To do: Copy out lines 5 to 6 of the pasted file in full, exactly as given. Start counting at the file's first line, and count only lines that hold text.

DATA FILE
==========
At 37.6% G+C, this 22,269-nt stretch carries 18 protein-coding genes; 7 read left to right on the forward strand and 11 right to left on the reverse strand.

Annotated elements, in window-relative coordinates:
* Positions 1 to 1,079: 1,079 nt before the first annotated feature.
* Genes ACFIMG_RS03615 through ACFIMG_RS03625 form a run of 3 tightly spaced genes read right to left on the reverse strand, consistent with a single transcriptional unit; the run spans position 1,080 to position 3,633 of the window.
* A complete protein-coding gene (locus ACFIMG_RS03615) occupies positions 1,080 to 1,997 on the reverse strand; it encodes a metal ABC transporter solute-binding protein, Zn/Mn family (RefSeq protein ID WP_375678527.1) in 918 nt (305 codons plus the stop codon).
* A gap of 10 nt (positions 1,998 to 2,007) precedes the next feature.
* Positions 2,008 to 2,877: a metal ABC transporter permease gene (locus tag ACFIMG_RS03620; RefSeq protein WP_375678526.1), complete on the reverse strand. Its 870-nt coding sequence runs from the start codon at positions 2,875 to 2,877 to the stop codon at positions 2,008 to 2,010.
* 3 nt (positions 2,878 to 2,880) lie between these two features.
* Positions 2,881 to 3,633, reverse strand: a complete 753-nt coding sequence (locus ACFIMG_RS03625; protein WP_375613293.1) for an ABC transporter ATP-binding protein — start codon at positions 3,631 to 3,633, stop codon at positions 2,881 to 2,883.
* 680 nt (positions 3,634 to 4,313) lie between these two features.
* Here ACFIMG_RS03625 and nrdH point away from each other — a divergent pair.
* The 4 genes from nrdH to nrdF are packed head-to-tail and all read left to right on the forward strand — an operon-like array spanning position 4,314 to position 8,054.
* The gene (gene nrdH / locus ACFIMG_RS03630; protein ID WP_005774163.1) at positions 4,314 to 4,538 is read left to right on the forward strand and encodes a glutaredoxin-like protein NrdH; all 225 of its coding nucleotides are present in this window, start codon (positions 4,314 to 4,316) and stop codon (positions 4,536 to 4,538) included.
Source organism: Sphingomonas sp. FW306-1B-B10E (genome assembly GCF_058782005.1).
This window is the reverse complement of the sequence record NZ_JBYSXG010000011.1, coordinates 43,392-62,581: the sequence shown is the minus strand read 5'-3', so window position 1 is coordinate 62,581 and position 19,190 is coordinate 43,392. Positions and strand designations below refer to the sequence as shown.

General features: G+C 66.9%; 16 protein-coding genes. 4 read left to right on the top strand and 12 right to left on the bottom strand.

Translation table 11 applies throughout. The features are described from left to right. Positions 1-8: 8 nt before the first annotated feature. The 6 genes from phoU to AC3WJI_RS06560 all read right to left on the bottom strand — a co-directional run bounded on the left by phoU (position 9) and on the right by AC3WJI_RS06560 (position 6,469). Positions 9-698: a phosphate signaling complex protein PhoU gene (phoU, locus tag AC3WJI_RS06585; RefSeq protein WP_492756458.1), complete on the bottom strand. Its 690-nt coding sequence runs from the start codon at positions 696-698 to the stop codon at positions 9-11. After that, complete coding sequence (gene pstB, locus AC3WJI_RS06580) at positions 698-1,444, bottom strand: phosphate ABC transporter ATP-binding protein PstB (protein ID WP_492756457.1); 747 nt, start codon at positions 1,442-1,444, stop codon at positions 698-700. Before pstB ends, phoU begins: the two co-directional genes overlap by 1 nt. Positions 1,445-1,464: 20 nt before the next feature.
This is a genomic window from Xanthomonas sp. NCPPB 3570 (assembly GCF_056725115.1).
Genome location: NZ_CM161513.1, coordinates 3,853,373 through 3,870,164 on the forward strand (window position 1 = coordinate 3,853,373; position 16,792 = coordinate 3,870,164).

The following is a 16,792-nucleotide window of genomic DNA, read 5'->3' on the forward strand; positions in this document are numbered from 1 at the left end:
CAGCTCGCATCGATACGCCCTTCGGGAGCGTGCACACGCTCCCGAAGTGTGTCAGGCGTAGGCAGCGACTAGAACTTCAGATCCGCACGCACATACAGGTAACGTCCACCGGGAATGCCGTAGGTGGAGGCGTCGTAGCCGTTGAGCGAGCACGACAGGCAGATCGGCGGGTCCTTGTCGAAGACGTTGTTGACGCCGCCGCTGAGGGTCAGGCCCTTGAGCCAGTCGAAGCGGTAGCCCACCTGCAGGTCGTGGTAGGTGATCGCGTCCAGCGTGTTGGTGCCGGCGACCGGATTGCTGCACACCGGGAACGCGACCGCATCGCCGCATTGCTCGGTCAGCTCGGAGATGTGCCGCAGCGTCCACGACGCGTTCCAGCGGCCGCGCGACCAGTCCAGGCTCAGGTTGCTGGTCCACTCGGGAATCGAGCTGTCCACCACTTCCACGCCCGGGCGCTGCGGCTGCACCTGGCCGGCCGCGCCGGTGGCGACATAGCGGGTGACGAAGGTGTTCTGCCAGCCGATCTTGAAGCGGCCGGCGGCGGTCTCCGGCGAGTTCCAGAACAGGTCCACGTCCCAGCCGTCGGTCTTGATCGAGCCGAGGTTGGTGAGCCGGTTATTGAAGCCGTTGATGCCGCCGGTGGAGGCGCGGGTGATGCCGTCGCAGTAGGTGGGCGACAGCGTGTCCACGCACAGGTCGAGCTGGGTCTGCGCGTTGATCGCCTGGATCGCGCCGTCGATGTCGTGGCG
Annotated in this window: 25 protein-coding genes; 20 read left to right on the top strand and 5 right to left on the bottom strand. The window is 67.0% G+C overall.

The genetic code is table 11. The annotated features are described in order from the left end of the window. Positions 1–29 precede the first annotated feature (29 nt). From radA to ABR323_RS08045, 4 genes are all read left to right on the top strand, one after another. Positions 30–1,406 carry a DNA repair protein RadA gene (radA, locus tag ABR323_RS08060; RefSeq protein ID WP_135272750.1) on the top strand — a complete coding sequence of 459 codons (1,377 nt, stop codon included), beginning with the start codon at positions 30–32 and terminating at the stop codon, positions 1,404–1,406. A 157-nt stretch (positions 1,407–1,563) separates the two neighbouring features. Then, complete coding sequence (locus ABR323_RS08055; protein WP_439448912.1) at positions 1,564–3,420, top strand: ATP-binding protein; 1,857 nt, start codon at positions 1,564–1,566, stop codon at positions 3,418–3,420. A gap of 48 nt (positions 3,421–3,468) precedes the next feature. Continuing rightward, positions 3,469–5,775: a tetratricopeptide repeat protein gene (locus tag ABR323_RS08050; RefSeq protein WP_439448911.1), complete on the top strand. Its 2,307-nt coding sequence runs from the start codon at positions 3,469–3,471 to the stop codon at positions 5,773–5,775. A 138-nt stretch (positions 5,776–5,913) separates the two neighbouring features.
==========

* A complete protein-coding gene (locus ACFIMG_RS03615) occupies positions 1,080 to 1,997 on the reverse strand; it encodes a metal ABC transporter solute-binding protein, Zn/Mn family (RefSeq protein ID WP_375678527.1) in 918 nt (305 codons plus the stop codon).
* A gap of 10 nt (positions 1,998 to 2,007) precedes the next feature.